Normally a (depth-)camera is used to analyse the real-world scene. In this camera-less approach a gizmo is projected into the real-world that can be modified by the user. A pose estimation algorithm (POSIT by Daniel DeMenthon '95) is used to turn the user input back to a transformation matrix. The scene is displayed using OpenGL (PyGame, PyGL).

News

  • 2012-11-02_16-25: Incorporated perspective projection
  • 2012-11-02_00-30: Ported "dementhon95" Delphi source code to python
  • 2007-09-06_21-33: Ported "dementhon95" MatLab source code to Delphi
  • 2007-09-03_00-34: Found a pose estimation paper (POSIT by Daniel DeMenthon) with MatLab source code

Images


Genetic Programming

software, code, meta, robopocalypse

About

After hearing about how easy it is to implement genetic programming in a CCC lecture I decided to give it a shot.
It's so fun!

News

  • 2012-02-22_03-18: Added some vis -- makes it look even geekier than it is!
  • 2012-02-04_19-08: It successfully came up with a 3-bit adder!
  • 2012-02-03_02-13: Started...

Images


hipst0r (Wearable Computing)

hardware, prototyping, wearable computing, pervasive computing, hmi, ergonomics

About

A modular belt (yes, the one you wear around your waist) consisting of inteconnected modules (battery, processor, radio, speaker, ...)
The idea is to have an always-on computer system that gains pervasiveness by being hands-free.
Since all gadgets need power, why not carry ONE battery pack that powers all smaller systems?

News

  • 2012-01-06_22-18: Initial designs
  • 2012-01-09_01-00: Buckle design

Images


Choctruder (Diploma Thesis)

hardware, software, science, 3dprinting, fun, chocolate

About

News

  • 2011-12-14_00-00: Finished!

Files

Images


Creality (Alternate Reality Game / Audio AR)

hardware, software, prototyping, ergonomics, game, ar, arduino

About

Hardware and software system for an AR rig that allows audio-AR. Imagine a mixture between an audio book and geo caching / scavenger hunt.
IMUs were expensive and rare when I started the project, in the meantime smartphones became so powerful, that the Creality hardware became pretty much obsolete...
Thinking further the software system evolved into a general story-telling tool.

News

  • 2011-04-07_16-00: Storyteller engine, 3D sound engine
  • 2010-03-03_16-00: Proposed as diploma thesis (II)
  • 2009-12-10_01-00: CrealityClient (Java Mobile)
  • 2009-11-24_22-00: CrealityClient (Desktop) acoustic AR engine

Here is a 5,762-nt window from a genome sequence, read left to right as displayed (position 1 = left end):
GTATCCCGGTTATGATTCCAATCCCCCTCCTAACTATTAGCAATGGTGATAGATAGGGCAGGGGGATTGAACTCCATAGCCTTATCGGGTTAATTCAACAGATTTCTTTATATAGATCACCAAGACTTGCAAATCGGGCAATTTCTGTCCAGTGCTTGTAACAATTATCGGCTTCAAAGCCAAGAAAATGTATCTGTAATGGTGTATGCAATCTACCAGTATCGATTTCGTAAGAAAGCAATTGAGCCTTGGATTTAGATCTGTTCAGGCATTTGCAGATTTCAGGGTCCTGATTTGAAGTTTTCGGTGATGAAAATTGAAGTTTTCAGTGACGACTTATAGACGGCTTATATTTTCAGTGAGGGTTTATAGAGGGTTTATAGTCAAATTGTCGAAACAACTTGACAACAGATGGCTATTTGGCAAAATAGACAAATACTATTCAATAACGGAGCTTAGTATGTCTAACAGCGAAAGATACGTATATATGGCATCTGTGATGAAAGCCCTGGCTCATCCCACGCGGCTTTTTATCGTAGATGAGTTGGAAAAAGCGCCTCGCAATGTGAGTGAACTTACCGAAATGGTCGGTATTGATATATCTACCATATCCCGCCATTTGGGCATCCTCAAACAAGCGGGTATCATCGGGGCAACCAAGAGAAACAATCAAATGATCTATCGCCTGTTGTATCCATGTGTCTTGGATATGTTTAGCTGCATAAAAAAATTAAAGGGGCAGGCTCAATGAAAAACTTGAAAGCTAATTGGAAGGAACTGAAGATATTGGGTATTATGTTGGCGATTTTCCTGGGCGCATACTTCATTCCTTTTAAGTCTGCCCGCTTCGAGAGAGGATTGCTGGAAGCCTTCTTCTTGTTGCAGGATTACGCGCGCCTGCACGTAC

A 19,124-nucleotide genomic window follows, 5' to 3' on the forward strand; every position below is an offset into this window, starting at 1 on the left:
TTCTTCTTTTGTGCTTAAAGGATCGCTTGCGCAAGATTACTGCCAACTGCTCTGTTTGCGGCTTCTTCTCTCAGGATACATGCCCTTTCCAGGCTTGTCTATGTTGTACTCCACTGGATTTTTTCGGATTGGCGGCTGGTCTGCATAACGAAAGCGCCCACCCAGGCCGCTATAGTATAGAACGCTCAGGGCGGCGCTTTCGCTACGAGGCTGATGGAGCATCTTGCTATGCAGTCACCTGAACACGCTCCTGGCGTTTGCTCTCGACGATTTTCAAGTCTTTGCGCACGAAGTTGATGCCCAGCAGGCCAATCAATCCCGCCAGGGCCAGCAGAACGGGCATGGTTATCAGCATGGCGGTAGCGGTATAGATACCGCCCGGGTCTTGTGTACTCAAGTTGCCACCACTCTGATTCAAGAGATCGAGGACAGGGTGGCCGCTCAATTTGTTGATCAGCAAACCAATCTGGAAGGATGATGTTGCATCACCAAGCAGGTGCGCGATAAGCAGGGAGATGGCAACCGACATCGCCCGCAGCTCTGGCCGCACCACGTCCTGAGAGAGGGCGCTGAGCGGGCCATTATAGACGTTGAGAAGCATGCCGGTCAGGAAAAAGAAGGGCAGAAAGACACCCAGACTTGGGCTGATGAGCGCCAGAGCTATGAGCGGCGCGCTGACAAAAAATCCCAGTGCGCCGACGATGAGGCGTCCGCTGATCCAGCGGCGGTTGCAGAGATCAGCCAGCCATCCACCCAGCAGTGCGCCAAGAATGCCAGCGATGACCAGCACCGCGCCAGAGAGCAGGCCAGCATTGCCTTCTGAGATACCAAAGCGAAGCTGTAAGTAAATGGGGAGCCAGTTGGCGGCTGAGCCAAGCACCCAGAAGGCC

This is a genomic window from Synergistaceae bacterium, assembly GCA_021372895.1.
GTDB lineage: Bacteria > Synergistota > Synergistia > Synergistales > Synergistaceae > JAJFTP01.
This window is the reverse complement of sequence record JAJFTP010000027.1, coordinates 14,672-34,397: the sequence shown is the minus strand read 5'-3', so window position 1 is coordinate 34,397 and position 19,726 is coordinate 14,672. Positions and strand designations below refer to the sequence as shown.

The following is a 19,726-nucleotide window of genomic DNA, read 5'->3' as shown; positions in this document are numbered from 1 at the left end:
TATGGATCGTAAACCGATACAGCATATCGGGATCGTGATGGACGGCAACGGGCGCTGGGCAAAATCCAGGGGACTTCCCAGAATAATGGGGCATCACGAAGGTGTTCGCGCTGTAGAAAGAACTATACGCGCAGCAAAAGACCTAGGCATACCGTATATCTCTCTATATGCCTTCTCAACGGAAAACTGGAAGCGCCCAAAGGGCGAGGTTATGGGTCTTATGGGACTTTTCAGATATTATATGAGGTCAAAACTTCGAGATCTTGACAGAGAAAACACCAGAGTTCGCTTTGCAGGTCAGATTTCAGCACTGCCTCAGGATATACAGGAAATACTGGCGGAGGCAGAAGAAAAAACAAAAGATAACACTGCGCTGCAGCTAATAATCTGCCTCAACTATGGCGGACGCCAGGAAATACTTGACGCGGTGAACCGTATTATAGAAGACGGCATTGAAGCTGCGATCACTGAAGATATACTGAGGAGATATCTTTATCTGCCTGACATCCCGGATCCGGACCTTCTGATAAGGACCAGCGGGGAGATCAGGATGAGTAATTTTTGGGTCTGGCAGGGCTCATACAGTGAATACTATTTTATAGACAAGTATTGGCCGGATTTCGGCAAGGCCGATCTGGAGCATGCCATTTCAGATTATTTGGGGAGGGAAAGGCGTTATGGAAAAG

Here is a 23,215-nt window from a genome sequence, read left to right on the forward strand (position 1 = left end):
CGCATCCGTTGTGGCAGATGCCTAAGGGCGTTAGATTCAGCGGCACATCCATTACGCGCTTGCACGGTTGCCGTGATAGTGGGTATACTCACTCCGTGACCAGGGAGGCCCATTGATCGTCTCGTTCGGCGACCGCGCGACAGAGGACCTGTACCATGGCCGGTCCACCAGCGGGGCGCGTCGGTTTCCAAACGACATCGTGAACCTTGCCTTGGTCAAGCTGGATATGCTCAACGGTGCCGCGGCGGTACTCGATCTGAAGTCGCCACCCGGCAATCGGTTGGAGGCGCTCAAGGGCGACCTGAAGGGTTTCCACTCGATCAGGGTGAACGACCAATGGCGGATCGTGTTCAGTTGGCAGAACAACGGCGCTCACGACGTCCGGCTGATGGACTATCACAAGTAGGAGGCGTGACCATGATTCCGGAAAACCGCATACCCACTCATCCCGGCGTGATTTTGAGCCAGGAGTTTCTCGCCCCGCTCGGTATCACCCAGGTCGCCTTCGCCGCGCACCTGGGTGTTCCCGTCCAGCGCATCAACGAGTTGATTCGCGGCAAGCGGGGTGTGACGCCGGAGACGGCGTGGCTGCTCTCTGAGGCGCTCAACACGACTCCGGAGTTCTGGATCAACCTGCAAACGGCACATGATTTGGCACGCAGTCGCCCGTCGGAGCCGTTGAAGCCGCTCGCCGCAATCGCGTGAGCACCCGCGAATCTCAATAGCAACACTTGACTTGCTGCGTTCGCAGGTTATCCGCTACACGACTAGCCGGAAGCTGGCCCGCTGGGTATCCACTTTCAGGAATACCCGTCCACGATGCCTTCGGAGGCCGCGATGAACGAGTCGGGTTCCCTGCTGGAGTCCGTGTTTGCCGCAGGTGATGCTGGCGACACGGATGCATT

• 2009-03-12_10-30: Initial ideas

Images


BUZZle (Modular Music Studio)

software, audio, music

About

BUZZle was started as a successor to the "Jeskola Buzz" music software, whose development stopped in 1998, when its author lost most of the source code in a hard disk crash. Since then every Buzz musician had to use an unfinished version which left a lot to be desired.
So I decided to reverse-engineer parts of the software and rebuild my own Buzz. Since Oskari "Jeskola" Tammelin, author of the original Buzz software, has now resumed official "Buzz 2" development, the BUZZle project has become obsolete.
Nonetheless, these have been amazing times of adventure, loss, creativity, courage, money, music and community.

News

  • 2008-04-18_02-15: More delays due to university and work - sourceforged the project
  • 2007-02-26_00-20: Identity crisis! No truly convincing development platform to be found...
  • 2006-01-29_14-20: Cross-compilation trials... Delays due to university
  • 2005-09-30_12-00: Beta
  • 2004-03-26_12-00: Alpha
  • 2004-02-27_12-00: Successfully funded the BuzzLib license! Thanx everyone!!!
  • 2004-02-08_12-00: Started collecting money for an official BuzzLib license
  • 2003-02-25_12-00: Initial work on the Buzz Machine Interface (Pascal)

Images


MukkeMacher (Various Synthesizers and Notation Tools)

software, audio

About

Collection of audio experiments I did during 2003/2004 using Delphi. Some of them were ported to other operating systems.

News

  • 2003-05-21_21-49: Added "Gossippo" Filthy Diphone-Synthesizer (using the audio database from good old CPS Talking Blaster)
  • 2003-04-12_13-37: Added "BeeDee" Bass Drum Synthesizer
  • 2003-03-01_13-48: Added "Fooree" Spectrum Synthesizer
  • 2003-02-25_16-16: Added "circosc" Physics-Based Drum Synthesizer (ported from Java)
  • 2003-02-24_23-55: Added "Formanti" Formant-Based Filter Fun
  • 2003-02-24_21-46: Added "Skratcha" Turntable Simulator
  • 2003-02-20_00-39: Added "eBohlen" Automatic Song Composer (quite good, actually!)
  • 2003-01-22_14-53: Added "Synthia" Software Synthesizer Engine
  • 2002-08-02_01-34: Added "LiveAkkter" Syncing Tool for PC's running Buzz (we actually performed in MUC's Ultraschall using that!)

Images


© 1981 – 2018 Bernhard Slawik